Thu, 20 June, 2024

Brian Sutherland

Posted: June 3rd, 2020

PAT WELLAND has been in touch to let us know that former Daily Mirror man BRIAN SUTHERLAND, “master journalist and master raconteur”, died last week from a stroke after complications. “Bosie” had just marked his 80th birthday. Brian worked principally for the Mirror and Express newspapers in the South and Manchester, with a brief sojourn on the Enquirer in America.

Pat Welland: A lovely man whose gifts as a brilliant production journalist were matched only by his talents to make everyone collapse in laughter at a seemingly inexhaustible string of beautifully honed anecdotes, all delivered with impish smile, a languidly held cigarette and a large Bells. Eccentric, unique and greatly missed.

Alastair McQueen: One of the great characters and one of that gang of us who all made the move from the Mirror in Manchester to London back in the 1970s. He was a superb practitioner of the sub-editor’s art, and will be fondly remembered.

Don Walker: Great guy, he will be sadly missed (see below).

Roy Greenslade: Very sad… good memories of travelling on the milk train from Victoria to Brighton with Brian.

Paul Callan: Very sad to learn of Brian Sutherland’s death. He subbed the Close-Up page which David Bradbury and I wrote each day. He was very skilled and an extremely pleasant companion. Another goes.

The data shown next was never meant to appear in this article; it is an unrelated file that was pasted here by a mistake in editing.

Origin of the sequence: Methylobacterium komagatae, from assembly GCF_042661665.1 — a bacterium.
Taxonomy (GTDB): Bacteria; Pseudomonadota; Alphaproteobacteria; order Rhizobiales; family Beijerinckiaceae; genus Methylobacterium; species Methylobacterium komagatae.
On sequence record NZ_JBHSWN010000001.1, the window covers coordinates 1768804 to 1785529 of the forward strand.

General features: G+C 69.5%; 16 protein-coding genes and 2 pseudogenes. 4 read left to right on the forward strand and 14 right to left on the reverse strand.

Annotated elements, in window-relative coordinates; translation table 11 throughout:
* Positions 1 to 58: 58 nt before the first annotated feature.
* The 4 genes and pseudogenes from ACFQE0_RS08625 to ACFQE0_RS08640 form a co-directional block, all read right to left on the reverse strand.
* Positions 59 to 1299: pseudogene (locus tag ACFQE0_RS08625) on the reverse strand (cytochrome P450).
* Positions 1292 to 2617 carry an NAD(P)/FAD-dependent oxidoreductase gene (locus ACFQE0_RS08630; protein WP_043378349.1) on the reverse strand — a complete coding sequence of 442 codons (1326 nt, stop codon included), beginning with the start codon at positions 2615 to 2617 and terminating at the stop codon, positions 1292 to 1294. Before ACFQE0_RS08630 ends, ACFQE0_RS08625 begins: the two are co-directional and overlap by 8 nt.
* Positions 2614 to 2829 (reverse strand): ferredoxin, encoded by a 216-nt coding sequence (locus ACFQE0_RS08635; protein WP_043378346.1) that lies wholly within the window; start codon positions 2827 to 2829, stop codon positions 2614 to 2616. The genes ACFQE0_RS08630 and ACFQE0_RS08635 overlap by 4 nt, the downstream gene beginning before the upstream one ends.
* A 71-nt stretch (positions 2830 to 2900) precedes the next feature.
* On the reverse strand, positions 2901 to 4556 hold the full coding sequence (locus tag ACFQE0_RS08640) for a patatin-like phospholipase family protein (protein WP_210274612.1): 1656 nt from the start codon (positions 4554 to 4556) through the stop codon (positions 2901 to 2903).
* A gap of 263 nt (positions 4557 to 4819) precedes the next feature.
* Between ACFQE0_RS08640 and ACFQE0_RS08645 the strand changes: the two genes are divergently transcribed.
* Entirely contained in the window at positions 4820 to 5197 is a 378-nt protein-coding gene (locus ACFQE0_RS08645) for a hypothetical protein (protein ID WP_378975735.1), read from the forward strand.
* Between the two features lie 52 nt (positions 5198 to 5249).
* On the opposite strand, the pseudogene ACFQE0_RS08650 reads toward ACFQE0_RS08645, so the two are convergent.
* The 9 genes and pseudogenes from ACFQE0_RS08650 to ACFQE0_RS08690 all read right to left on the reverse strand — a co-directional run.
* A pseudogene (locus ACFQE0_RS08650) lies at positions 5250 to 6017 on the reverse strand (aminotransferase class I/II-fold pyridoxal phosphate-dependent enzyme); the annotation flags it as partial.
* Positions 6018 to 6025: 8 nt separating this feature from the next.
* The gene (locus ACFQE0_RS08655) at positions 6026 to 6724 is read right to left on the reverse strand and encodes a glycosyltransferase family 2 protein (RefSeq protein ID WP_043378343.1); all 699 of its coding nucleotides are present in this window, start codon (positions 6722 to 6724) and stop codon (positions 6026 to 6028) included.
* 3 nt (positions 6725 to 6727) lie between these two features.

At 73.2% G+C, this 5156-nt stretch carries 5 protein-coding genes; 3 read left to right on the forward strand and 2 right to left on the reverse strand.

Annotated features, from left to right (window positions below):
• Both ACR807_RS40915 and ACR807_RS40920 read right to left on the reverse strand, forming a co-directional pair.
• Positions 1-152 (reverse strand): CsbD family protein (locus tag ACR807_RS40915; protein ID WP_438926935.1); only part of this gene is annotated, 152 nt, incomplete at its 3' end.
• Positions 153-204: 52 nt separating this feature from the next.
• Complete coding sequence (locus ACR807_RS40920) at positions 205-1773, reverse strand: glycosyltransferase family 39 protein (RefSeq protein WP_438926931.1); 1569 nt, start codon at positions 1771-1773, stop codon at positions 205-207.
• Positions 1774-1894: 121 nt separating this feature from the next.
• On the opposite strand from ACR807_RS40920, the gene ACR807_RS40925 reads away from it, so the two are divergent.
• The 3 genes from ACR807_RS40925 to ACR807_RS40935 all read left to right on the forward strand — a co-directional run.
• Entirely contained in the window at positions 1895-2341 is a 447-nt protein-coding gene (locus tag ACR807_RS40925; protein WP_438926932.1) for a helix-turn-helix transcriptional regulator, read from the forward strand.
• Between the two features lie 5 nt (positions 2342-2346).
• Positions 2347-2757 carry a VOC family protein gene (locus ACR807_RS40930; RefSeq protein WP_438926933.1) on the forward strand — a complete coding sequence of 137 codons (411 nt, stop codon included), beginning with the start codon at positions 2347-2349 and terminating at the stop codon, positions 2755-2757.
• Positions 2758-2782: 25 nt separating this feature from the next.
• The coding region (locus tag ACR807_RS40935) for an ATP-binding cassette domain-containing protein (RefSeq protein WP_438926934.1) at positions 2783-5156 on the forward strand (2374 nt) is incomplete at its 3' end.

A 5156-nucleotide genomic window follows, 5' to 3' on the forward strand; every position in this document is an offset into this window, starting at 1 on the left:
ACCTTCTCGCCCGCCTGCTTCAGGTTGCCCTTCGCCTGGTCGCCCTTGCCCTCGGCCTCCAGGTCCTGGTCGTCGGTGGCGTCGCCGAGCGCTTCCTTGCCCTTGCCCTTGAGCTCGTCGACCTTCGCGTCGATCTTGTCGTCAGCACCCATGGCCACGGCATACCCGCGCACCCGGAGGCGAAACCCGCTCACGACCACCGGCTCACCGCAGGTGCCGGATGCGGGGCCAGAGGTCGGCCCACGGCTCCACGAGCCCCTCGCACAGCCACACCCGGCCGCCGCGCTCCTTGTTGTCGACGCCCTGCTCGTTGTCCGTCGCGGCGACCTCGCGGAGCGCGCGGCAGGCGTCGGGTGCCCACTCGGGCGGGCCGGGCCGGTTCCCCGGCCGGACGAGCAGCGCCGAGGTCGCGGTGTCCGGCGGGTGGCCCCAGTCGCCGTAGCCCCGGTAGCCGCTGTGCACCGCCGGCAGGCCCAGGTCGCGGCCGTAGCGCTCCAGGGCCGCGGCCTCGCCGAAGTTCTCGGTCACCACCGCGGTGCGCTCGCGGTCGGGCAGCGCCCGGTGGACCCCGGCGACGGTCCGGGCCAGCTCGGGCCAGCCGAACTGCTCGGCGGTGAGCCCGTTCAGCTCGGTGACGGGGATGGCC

DON WALKER has filed this light-hearted memoir for his friend and colleague: BOSIE – THE FINAL STORY

Brian Sutherland was the only man I ever married in a civil ceremony. Well, almost married.

Brian – or “Bosie” as he was known – was one of the most mischievous and hilarious companions I encountered in Fleet Street. And he had some serious competition.

Sadly, he died this week at his seaside home in Saltdean at the age of 80-and-a-half following a stroke. He reached his eighth decade to everyone’s amazement (not least his own) last October 29. Though our marriage plans came to nothing, I still consider us to have been engaged.

Perhaps his biggest and most successful joke was that he dwelt heavily on that fact he was Scottish. He used this regularly to excuse his love of Scotch and various other stereotypical Caledonian tendencies.

But he wasn’t actually a Jock. He was born in the North of England, so a sassenach. True he spent much of his early life in Scotland and spoke with a burr and directness that he felt qualified him to wear a kilt and sgian-dubh (skidoo, ceremonial dagger). But his choice was a smart dark-blue blazer, flannels and a deadly, sharpened, punctilious pencil.

When writing this, it’s almost impossible to know what to leave in or take out. Indeed, the stories of his life and happenstance furnished me with many a par for Revel Barker’s late lamented Gentlemen Ranters internet column. Some of them were even true. The trouble was, every time I went back to Bosie to confirm details the story had changed completely.

He seemed to have worked everywhere and done everything at least twice. Writer, sub, news editor, diary informant, editor, computer expert, trivia know-all. His polymath pretence and cynical sharp eye for detail served him well in the newspaper industry as it then was. I can see him now listening to me while watching my face with those astonishing, piercing blue eyes. He’d shake his head when I finished and usually say: “I’m not buying it, Don. I’m just not buying it.”